The photography exhibition “All Our Tears” weaves together the stories of victims from the wars in the Western Balkan region in the 1990s. It consists of 34 original photographs, taken by four photographers in various locations in Kosovo, North Macedonia, and Serbia. The photographs feature artifacts such as family photos of missing persons as well as sites of atrocities, mass graves, and memorials, bringing into sharp focus the tragedy of war and its devastating consequences on the lives of victims.
The exhibition had its final opening at the gallery in the Council of Europe’s Palais de l’Europe, in Strasbourg, France, in June 2023. In 2022, it traveled through the region, with openings in Belgrade, Serbia; Prishtina, Kosovo; and Skopje, Macedonia.
The exhibition was part of “Strengthening Inclusive Victim Voices, Transforming Narratives,” a three-year project funded by the European Union (EU) that brought together civil society organizations and victims’ groups in Kosovo, North Macedonia, and Serbia, along with the international organizations ICTJ and PAX to develop meaningful, victim-led peacebuilding and reconciliation initiatives in the region. As part of the EU project, the organizations also developed a set of shared, victim-centered, and context-specific transitional justice principles that victims’ groups in the Western Balkans can use to guide their work at the national and regional levels.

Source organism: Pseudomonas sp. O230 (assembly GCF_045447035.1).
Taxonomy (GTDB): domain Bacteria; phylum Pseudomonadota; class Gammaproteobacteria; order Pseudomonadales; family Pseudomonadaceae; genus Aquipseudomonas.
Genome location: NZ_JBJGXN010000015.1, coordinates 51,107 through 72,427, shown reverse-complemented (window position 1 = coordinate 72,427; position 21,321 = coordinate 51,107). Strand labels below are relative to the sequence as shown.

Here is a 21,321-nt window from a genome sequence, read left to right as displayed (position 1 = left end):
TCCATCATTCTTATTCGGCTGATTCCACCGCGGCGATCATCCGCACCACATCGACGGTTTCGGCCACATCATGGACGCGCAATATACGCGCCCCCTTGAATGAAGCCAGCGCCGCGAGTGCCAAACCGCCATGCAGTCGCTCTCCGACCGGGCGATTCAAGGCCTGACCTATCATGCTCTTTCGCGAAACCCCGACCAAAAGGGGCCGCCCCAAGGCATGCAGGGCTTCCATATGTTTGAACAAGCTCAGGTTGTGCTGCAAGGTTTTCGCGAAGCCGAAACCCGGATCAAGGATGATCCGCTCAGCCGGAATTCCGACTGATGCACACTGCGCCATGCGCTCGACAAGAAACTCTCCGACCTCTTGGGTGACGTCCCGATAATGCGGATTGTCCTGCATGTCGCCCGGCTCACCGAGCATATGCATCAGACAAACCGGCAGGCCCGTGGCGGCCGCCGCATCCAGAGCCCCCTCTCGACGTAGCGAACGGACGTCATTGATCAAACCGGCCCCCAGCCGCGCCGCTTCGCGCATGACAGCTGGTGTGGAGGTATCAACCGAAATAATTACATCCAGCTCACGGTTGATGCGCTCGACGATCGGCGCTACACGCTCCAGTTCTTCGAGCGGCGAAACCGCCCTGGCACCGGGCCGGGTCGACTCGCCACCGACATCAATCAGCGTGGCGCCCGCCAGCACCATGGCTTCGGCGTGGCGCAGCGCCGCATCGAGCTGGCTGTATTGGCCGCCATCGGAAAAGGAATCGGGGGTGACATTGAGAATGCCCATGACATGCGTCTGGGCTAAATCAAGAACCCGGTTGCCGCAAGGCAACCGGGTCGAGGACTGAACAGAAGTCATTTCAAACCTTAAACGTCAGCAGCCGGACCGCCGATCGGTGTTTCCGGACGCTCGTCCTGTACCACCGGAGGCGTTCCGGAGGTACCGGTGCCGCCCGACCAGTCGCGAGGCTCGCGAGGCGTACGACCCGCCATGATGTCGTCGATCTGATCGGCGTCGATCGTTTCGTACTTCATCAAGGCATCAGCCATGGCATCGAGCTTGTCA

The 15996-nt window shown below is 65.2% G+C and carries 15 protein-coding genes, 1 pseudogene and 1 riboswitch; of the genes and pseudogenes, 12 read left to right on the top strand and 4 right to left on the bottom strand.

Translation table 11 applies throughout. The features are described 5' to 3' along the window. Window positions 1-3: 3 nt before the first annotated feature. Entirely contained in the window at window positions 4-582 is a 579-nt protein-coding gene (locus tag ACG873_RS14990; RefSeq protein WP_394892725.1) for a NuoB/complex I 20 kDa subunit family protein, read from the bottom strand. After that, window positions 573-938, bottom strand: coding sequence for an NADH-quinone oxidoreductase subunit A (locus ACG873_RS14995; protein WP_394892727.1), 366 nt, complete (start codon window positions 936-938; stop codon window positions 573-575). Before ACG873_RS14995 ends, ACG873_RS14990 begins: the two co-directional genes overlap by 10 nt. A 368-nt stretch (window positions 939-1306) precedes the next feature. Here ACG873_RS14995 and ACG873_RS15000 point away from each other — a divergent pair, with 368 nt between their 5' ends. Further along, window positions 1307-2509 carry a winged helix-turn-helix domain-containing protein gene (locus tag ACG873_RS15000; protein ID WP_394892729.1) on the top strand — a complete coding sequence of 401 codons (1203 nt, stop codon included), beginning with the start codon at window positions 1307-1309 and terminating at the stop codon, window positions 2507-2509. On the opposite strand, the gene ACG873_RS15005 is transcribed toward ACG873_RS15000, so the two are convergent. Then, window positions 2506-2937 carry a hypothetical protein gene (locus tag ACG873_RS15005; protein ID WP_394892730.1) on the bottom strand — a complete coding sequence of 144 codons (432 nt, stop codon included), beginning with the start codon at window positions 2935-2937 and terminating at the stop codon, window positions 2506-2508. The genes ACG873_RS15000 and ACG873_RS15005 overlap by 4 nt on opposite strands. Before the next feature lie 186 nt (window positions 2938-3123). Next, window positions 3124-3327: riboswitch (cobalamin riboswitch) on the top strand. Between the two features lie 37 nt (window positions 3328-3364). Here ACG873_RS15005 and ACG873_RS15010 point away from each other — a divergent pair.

Throughout the 1990s, as Yugoslavia broke apart, its territories became brutal battlegrounds and the sites of the most serious conflict and abuses in Europe since World War II. The abuses included widespread attacks against civilians, enforced disappearances, population expulsions, systematic rape, and the use of concentration camps. Between 1991 and 2000, more than 140,000 people were killed, and almost four million others were displaced. The issue of the missing continues to haunt the region: At the time hostilities ended, an estimated 35,000 people were unaccounted for, and many families are still waiting for answers regarding the fate of their loved ones.
“All Our Tears” shines a light on the experiences of the families of the missing and deceased as well as internally displaced persons in the region, and seeks to mobilize broader public support in their search for truth and justice. “This regional project exemplifies a remarkable collaboration among diverse groups, transcending borders and fostering unity in the pursuit of truth, justice, and healing for families affected by the wars in ex-Yugoslavia,” explained Teodora Zahirović, the public relations manager at Civic Initiatives, a Serbian civil society organization that participated in the project and helped organize the exhibition.
For more information on “All Our Tears,” including detailed photo captions, see the exhibition catalogue.